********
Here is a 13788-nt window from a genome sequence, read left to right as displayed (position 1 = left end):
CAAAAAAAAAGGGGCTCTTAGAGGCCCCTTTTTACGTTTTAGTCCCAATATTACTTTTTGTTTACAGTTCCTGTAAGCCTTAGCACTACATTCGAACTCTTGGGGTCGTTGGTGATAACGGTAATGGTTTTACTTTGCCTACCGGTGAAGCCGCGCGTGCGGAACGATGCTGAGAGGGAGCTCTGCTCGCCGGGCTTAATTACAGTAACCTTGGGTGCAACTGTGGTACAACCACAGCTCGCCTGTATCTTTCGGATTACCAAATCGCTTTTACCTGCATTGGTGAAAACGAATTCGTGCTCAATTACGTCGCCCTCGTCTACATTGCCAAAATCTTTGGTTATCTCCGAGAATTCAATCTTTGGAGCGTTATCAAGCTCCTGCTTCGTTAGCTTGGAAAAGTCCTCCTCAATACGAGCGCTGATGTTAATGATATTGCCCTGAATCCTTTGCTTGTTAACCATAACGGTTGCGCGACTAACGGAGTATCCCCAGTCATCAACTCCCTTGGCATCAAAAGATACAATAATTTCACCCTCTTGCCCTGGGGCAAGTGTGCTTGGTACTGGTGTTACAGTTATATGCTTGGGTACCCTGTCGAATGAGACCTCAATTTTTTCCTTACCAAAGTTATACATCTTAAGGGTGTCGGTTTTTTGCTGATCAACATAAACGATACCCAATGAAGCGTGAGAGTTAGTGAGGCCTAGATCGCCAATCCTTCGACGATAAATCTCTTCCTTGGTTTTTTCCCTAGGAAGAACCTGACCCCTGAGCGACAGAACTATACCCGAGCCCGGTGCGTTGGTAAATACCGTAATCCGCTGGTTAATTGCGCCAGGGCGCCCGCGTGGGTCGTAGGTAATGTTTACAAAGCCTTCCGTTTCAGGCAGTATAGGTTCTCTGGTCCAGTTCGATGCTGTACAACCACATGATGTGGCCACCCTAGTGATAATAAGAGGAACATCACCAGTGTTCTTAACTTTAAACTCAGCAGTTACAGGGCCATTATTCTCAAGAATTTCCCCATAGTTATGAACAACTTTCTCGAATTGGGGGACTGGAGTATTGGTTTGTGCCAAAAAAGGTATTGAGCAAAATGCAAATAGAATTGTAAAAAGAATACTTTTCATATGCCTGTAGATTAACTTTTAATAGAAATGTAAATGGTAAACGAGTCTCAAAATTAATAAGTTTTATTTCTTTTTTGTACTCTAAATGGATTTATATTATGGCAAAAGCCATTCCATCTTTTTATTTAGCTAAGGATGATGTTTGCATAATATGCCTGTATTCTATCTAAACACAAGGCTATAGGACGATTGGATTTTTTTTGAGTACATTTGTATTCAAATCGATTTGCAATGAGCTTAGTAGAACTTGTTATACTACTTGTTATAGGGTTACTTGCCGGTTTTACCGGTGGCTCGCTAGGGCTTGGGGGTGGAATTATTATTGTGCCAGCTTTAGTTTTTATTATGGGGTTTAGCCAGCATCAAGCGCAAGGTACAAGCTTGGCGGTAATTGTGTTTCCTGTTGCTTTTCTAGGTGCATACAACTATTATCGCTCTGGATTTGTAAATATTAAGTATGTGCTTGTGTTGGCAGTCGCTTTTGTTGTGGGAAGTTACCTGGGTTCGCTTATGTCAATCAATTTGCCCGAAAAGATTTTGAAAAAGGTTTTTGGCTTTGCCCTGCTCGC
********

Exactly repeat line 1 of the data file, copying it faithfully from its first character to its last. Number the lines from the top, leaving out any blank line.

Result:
Here is a 13788-nt window from a genome sequence, read left to right as displayed (position 1 = left end):